Dr Nicola Wilson (post-doctoral researcher at the University of Reading) has written an introduction to this edition. She will be speaking about Ethel at the Working Class Movement Library in Salford for International Women’s Day on 10 March  at 2pm. Further details go here
Please also note the following events.

Sunday 4 March 2012 IWD March against the Cuts  1pm Assemble All Saints  Park, For more information please go here.

Sunday 11 March 2012. “Votes For women” history walk led by Michael Herbert. Meet outside the Town Hall in Albert Square at 2pm. £6/£5. This will include both the  suffragist and suffragette campaigns 1868-1918. More information, redflagwalks@gmail.com

Please circulate to other people who may be interested in these events.LSx

About these ads

About lipstick socialist

I am an activist and writer. All my life I have been involved in community and trade union politics. My aim is to make the world a better place. To know more about me please read my blog! If you want to contact me please use my gmail which is lipsticksocialist636
This entry was posted in biography, book review, labour history, novels, poetry, Socialism, trade unions, women. Bookmark the permalink.

4 Responses to Book review: This Slavery by Ethel Carnie Holdsworth

  1. Jen Morgan says:

    That’s reminded me that the first time I went to the Working Class Movement in Salford was to read stuff by Carnie, it was her jounalism pieces in the Woman Worker, I think. And that paper was edited by Robert Blatchford, whose newspaper the Clarion inspired the lifestyle activities detailed in our current exhibition http://www.wcml.org.uk/events/the-clarion–a-paper-a-movement-a-way-of-life/

    Funny how lots of things in the library are interlinked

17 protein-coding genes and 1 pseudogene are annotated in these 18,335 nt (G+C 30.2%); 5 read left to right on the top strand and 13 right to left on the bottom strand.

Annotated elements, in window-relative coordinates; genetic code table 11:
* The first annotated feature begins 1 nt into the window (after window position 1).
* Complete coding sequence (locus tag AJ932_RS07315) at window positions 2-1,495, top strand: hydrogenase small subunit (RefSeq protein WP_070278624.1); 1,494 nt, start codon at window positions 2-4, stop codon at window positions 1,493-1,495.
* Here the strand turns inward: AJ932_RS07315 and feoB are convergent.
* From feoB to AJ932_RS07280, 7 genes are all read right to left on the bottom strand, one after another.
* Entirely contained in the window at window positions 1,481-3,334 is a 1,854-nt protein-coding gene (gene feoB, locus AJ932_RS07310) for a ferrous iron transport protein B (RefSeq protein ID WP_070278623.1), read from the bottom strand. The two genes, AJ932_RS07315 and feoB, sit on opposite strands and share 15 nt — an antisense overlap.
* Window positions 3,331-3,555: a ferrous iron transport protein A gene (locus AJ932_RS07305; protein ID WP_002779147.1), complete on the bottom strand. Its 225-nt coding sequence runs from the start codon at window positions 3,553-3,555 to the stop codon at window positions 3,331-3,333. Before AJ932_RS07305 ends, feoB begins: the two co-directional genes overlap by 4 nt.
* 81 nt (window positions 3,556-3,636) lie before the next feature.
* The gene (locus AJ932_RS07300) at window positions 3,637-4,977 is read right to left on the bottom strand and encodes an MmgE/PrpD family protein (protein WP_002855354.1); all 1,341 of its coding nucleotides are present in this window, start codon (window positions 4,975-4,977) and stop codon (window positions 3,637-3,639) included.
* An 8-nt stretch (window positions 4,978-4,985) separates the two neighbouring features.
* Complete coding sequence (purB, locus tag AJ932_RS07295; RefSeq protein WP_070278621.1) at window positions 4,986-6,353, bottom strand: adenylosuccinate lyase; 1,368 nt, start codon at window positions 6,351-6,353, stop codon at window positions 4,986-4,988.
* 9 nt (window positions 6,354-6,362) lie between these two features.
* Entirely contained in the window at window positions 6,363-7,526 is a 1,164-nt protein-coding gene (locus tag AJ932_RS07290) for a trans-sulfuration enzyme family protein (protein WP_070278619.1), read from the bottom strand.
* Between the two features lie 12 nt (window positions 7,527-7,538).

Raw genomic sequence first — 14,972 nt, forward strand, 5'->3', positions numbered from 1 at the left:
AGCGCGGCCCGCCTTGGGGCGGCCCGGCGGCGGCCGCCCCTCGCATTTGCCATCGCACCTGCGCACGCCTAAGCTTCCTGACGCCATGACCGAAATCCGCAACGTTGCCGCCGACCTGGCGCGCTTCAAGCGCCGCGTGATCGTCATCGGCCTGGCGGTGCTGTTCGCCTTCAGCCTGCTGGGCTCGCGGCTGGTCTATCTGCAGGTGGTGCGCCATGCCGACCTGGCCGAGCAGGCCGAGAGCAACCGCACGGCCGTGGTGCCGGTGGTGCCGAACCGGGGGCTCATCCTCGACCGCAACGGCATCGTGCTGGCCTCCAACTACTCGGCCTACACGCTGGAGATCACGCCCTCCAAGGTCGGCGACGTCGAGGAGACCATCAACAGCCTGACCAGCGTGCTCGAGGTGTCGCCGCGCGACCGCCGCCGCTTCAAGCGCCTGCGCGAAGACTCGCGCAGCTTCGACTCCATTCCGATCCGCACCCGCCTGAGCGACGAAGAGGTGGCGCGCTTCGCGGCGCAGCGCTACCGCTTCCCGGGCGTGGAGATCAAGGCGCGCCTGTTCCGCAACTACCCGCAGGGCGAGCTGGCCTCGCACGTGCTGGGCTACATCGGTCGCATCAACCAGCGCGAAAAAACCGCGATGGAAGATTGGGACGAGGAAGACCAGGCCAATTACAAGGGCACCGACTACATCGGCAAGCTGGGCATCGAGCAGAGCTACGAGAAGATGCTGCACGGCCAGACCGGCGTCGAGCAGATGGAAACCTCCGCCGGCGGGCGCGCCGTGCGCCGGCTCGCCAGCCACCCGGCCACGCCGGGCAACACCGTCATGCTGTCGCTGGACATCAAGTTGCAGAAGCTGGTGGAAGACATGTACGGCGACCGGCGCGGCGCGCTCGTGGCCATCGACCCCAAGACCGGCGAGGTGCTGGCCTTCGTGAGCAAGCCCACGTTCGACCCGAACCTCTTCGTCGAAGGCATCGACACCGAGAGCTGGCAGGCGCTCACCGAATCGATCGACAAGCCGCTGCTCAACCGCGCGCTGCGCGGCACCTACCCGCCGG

2. Louise Raw says:

    Slightly ashamed to say I’d not heard of this book. Now I want to read it!

    Well done, L.S., for a well-constructed review bringing this to wider attention. There’s a surprising dearth of this kind of material actually written BY working class women. It’s important on many levels, and vital grist to the, er, mill, for those of us who believe the industrial working classes at this time were more than capable of coming to their own political conclusions. Almost like normal people! Weirdly this is still quite a controversial view in some quarters…

    • I love the way you write! And the book is much more than my 500 words could summarise. Ethel talks about the global labour movement, the role of unions, religion etc etc… Its all there! Hopefully Nicola will continue her research and produce a book about Ethel. I didnt know she set up the first anti-fascist organisation called “Clear Light” – you may know about it? BX

Leave a Reply

Fill in your details below or click an icon to log in:

WordPress.com Logo

You are commenting using your WordPress.com account. Log Out / Change )

Twitter picture

You are commenting using your Twitter account. Log Out / Change )

Facebook photo

You are commenting using your Facebook account. Log Out / Change )

Google+ photo

You are commenting using your Google+ account. Log Out / Change )

Connecting to %s